Anger, ranging from mild frustration to rage, is a common emotion when dealing with conflict.
We want our way. It's the right way! "These other people are obstructing it. How dare they? What's wrong with them? They are sooo stubborn!" “Aarrgh!”
Anger arises out of the fear that we won't get what we want. Fixation on the desire to have things just as we want them closes the rational mind.
Anger is a powerful emotion; an energy being sensed in the body and mind. Anger is both understandable and not to be suppressed. However, left unchecked it blocks reason and leads to division, poor decisions, verbal abuse and, in the extreme, to physical violence. It makes understanding more difficult, if not impossible.
Anger breaks down the conflict management process. It is more damaging to the one who is angry than to the subject of the anger, particularly when the cause of the anger is in the situation itself. For example, anger at a system that throws up political and bureaucratic obstacles to getting projects done on time and within budget can damage individual and team morale.
Anger channeled skillfully can fuel sharp thinking. Use it as an alarm to signal over attachment to 'the only way'. Transform anger into crystal clarity and wisdom. Use the energy of anger to seek understanding.
Understand several things about the players in the conflict, including yourself, to inform the way you engage in conflict.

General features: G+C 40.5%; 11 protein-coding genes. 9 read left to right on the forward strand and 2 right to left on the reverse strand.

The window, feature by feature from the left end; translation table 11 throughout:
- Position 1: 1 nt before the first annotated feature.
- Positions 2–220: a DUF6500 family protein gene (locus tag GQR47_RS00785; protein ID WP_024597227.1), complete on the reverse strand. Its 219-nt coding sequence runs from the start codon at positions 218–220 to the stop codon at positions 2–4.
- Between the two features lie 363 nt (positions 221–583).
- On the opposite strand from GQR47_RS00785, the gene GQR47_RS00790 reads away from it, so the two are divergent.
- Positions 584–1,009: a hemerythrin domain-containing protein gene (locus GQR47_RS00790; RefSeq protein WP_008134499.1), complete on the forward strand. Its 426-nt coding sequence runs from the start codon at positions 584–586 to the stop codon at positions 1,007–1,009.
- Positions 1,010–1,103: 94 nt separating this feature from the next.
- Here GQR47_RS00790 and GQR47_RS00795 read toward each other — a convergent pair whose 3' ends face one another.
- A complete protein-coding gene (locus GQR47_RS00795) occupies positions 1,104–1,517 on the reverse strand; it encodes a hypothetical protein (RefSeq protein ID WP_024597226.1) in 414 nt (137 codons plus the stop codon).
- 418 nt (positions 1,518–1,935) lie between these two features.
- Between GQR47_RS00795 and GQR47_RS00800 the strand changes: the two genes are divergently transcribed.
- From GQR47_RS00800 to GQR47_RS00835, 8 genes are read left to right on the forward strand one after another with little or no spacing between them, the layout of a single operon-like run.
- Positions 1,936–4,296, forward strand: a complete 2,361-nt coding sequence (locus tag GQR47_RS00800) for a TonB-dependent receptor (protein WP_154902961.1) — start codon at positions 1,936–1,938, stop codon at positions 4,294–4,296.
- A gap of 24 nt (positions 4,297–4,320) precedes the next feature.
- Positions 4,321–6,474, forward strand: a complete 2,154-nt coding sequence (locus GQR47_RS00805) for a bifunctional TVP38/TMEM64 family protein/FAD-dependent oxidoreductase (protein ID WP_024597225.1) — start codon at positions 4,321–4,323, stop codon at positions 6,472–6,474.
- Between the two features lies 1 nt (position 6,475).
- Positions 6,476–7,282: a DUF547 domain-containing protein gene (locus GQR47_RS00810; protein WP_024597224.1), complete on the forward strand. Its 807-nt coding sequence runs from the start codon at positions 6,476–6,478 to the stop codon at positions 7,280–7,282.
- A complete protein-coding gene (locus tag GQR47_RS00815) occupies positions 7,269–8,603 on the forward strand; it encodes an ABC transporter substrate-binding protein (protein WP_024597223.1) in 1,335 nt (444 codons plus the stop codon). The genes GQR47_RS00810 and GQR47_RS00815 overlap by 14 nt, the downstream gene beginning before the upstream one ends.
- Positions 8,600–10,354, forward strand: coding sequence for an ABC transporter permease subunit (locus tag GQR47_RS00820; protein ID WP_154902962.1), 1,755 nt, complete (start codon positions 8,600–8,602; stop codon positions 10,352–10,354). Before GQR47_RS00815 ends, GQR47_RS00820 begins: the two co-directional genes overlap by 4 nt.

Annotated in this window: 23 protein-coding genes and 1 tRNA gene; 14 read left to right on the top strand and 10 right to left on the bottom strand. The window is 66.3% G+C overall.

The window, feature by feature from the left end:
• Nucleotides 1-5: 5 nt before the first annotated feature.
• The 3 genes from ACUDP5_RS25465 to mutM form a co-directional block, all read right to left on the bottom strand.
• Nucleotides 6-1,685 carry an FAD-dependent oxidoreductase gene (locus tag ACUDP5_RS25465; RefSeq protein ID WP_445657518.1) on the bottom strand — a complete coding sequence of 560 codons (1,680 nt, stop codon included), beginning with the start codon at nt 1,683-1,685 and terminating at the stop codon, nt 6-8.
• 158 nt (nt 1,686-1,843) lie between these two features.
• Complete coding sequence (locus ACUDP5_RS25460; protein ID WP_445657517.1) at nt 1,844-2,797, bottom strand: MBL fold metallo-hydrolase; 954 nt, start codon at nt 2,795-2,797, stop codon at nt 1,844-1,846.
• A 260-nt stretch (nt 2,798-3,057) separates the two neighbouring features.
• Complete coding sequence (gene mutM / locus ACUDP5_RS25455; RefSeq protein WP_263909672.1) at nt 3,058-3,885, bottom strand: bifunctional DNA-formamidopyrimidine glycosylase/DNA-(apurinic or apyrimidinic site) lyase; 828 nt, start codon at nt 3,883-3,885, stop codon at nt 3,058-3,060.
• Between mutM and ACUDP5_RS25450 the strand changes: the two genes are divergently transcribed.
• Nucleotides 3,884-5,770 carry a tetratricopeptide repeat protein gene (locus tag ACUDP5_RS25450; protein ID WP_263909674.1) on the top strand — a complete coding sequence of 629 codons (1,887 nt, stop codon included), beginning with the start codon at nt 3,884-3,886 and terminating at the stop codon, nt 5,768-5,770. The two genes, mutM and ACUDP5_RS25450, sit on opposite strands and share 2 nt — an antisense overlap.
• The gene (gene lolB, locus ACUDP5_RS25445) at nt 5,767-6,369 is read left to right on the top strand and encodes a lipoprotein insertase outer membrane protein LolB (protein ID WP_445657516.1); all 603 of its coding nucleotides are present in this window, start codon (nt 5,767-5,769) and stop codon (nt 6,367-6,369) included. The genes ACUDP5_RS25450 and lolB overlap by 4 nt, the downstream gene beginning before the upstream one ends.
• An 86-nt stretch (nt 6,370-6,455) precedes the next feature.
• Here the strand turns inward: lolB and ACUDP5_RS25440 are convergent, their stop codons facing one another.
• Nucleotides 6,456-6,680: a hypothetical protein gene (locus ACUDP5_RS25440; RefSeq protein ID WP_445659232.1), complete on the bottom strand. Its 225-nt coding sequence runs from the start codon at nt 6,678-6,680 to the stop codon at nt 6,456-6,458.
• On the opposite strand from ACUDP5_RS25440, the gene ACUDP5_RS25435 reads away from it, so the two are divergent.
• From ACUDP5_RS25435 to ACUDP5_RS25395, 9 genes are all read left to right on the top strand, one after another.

What is their motivation? What are their needs and wants? What do they believe winning means? Who are they trying to please by winning? What do those external players (sponsors, executives, managers, clients) really want? What expectations, biases, cultural norms, external constraints, values and models do they bring to the table? What is their conflict style - Forcing, Avoiding, Collaborating or Compromising? Are they more likely to be driven by their emotions or are they more inclined to be caught up in their analysis to the exclusion of emotions and intuition?
When we understand others and ourselves, we recognize that we are not so different from our adversaries. Compassion emerges to fuel mutual respect and a desire to reach win-win outcomes. Though, without diminishing the desire to win with a result that can be acted upon to achieve objectives.
Conflict is a fact of life. Managed well it is a critical factor in successfully achieving objectives, including the objective to make relationships as healthy as possible, both in the short and long terms.
To manage it well go beyond biases and beyond insisting on "my way or the highway." To do that, cultivate the ability to step back and understand the dynamics that are in play. Avoid reactivity to maximize responsiveness. Rely on intuition and analysis based on understanding.
 Pitagorsky, George, Managing Conflict in Projects, Project Management Institute, 2012 p. 1
 Pitagorsky, George, "Conflict Is Useful, Don't Avoid It", https://www.projecttimes.com/george-pitagorsky/conflict-is-useful-don-t-avoid-it.html?utm_source=
 See The section on Diagramming the Conflict - Evaporating Clouds in Pitagorsky, George, Managing Conflict in Projects, Project Management Institute, 2012}